Mrms Homework Chart

Abstract

Objectives.

To report the primary outcomes of a cluster randomized clinical trial of Behavioral Activities Intervention (BE-ACTIV), a behavioral intervention for depression in nursing homes.

Method.

Twenty-three nursing homes randomized to BE-ACTIV or treatment as usual (TAU); 82 depressed long-term care residents recruited from these nursing homes. BE-ACTIV participants received 10 weeks of individual therapy after a 2-week baseline. TAU participants received weekly research visits. Follow-up assessments occurred at 3- and 6-month posttreatment.

Results.

BE-ACTIV group participants showed better diagnostic recovery at posttreatment in intent-to-treat analyses adjusted for clustering. They were more likely to be remitted than TAU participants at posttreatment and at 3-month posttreatment but not at 6 months. Self-reported depressive symptoms and functioning improved in both groups, but there were no significant treatment by time interactions in these variables.

Discussion.

BE-ACTIV was superior to TAU in moving residents to full remission from depression. The treatment was well received by nursing home staff and accepted by residents. A large proportion of participants remained symptomatic at posttreatment, despite taking one or more antidepressants. The results illustrate the potential power of an attentional intervention to improve self-reported mood and functioning, but also the difficulties related to both studying and implementing effective treatments in nursing homes.

Depression, Nursing homes, Intervention, Clinical trial.

In this paper, we report the primary outcomes of a clinical trial of a behavioral intervention for depression tailored for nursing home residents. Depression is prevalent in nursing homes and raises risk for medical morbidity, mortality, and poor quality of life. Although there are evidence-based treatments (EBTs) for depression in older adults, nursing home settings present a number of delivery and implementation challenges, as well as special characteristics of the population, that limit the utility of these EBTs for residents. We used a combined effectiveness/efficacy approach for developing and testing an intervention that could address some of these challenges. The Behavioral Activities Intervention (BE-ACTIV) involves 10 weekly sessions delivered by a mental health therapist (MHT). The MHT works collaboratively with activities staff members.

Rates of major and minor depression, and subsyndromal depressive symptoms, are higher in nursing homes than among community dwellers (Fullerton, McGuire, Feng, Mor, & Grabowski, 2009; Teresi, Abrams, Homes, Ramirez, & Eimicke, 2001). Depression among those in residential care is related to decreased cognitive status, functional capacity, clinician-rated health, pain (Katz & Parmelee, 1997), greater use of nursing time (Fries et al., 1993), suicidality (Reynolds et al., 1998), and increased mortality (Rovner et al., 1991). The common comorbidity of depression and dementia further increases risks (Kales et al., 2005), including increased agitation and aggression (Lyketsos et al., 1999), increasing the amount of care, and the stress on the caregiver. Treatments for depression in nursing homes must be applicable to the range of depressive syndromes seen in these settings and to those residents with cognitive impairment.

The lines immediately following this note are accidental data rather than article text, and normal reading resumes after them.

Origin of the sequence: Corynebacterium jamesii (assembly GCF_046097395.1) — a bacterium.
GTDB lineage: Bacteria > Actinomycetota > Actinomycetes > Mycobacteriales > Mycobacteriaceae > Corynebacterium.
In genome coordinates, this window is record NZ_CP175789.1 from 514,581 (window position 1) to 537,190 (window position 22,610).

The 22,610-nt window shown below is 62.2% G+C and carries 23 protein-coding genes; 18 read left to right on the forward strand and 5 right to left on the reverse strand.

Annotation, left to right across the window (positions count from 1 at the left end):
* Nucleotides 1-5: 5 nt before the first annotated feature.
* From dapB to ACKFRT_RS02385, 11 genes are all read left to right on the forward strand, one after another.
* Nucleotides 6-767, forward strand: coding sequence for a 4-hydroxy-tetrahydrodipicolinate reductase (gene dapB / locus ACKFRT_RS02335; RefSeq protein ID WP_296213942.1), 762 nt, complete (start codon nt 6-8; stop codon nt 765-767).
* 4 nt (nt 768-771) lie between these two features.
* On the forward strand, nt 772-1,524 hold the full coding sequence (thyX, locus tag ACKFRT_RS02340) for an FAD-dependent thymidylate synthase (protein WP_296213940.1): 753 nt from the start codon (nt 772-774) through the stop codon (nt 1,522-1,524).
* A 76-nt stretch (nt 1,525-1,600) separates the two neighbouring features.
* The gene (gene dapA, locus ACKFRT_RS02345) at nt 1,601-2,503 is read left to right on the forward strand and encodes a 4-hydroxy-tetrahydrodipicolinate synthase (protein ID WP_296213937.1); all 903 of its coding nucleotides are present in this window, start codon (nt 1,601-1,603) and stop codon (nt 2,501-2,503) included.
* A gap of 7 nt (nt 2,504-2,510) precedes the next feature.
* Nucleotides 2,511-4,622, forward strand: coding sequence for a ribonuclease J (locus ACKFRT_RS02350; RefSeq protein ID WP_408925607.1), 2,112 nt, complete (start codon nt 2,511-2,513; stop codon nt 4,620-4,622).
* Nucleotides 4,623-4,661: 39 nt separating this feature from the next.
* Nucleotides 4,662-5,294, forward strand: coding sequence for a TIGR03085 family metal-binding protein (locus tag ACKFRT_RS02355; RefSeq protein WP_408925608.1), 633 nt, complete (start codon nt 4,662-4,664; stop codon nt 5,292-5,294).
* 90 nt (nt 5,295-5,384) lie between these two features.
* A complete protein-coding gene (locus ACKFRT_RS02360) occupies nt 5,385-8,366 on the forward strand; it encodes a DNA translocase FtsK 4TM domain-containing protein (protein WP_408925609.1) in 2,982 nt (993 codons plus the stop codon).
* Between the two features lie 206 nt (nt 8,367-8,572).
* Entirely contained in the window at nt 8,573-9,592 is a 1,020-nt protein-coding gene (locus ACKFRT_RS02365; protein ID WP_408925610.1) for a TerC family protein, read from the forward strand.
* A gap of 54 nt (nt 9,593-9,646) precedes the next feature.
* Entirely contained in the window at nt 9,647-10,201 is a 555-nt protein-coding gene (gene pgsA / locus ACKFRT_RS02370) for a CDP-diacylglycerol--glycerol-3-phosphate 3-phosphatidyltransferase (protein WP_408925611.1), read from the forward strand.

Antidepressant medications are sometimes effective in treating frail elders (Snowden, Sato, & Roy-Byrne, 2003) but may fail to improve functional disability or self-care (Katz, Simpson, Curlik, & Parmelee, 1990) or mitigate bereavement (Reynolds et al., 1999) or hopelessness (Szanto, Reynolds, Conwell, Begley, & Houck 1998). Antidepressants produce an increased risk of side effects (Thapa, Gideon, Cost, Milam, & Ray, 1998). They are increasingly used in nursing homes, but there are concerns about the typical quality of medication management (Gaboda, Lucas, Siegel, Kalay, & Crystal, 2011; Shah, Schoenbachler, Streim, & Meeks, 2012; Weintraub, Datto, Streim, & Katz, 2002). These shortcomings suggest the need for psychosocial interventions, but psychotherapy is rarely used in nursing homes (Shah et al., 2012; Snowden, Piacitelli, & Koepsell, 1998).